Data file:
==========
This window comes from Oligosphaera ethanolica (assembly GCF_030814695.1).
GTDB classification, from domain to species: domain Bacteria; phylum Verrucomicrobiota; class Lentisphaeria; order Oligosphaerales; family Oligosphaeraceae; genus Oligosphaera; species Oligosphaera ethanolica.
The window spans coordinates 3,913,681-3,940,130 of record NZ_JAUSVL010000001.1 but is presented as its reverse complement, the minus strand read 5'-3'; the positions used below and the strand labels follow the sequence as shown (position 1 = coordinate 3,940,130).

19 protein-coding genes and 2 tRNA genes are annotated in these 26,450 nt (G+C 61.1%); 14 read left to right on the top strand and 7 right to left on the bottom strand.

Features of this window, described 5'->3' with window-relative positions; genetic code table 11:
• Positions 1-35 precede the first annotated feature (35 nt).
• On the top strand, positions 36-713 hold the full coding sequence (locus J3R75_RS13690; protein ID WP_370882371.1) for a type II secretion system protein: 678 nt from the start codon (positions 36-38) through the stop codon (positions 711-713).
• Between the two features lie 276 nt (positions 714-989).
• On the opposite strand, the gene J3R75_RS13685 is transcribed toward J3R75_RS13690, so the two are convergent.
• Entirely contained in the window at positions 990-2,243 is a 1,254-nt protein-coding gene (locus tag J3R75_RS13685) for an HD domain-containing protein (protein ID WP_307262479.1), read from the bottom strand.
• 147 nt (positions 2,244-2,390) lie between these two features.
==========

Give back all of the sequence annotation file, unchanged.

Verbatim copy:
This window comes from Oligosphaera ethanolica (assembly GCF_030814695.1).
GTDB classification, from domain to species: domain Bacteria; phylum Verrucomicrobiota; class Lentisphaeria; order Oligosphaerales; family Oligosphaeraceae; genus Oligosphaera; species Oligosphaera ethanolica.
The window spans coordinates 3,913,681-3,940,130 of record NZ_JAUSVL010000001.1 but is presented as its reverse complement, the minus strand read 5'-3'; the positions used below and the strand labels follow the sequence as shown (position 1 = coordinate 3,940,130).

19 protein-coding genes and 2 tRNA genes are annotated in these 26,450 nt (G+C 61.1%); 14 read left to right on the top strand and 7 right to left on the bottom strand.

Features of this window, described 5'->3' with window-relative positions; genetic code table 11:
• Positions 1-35 precede the first annotated feature (35 nt).
• On the top strand, positions 36-713 hold the full coding sequence (locus J3R75_RS13690; protein ID WP_370882371.1) for a type II secretion system protein: 678 nt from the start codon (positions 36-38) through the stop codon (positions 711-713).
• Between the two features lie 276 nt (positions 714-989).
• On the opposite strand, the gene J3R75_RS13685 is transcribed toward J3R75_RS13690, so the two are convergent.
• Entirely contained in the window at positions 990-2,243 is a 1,254-nt protein-coding gene (locus tag J3R75_RS13685) for an HD domain-containing protein (protein ID WP_307262479.1), read from the bottom strand.
• 147 nt (positions 2,244-2,390) lie between these two features.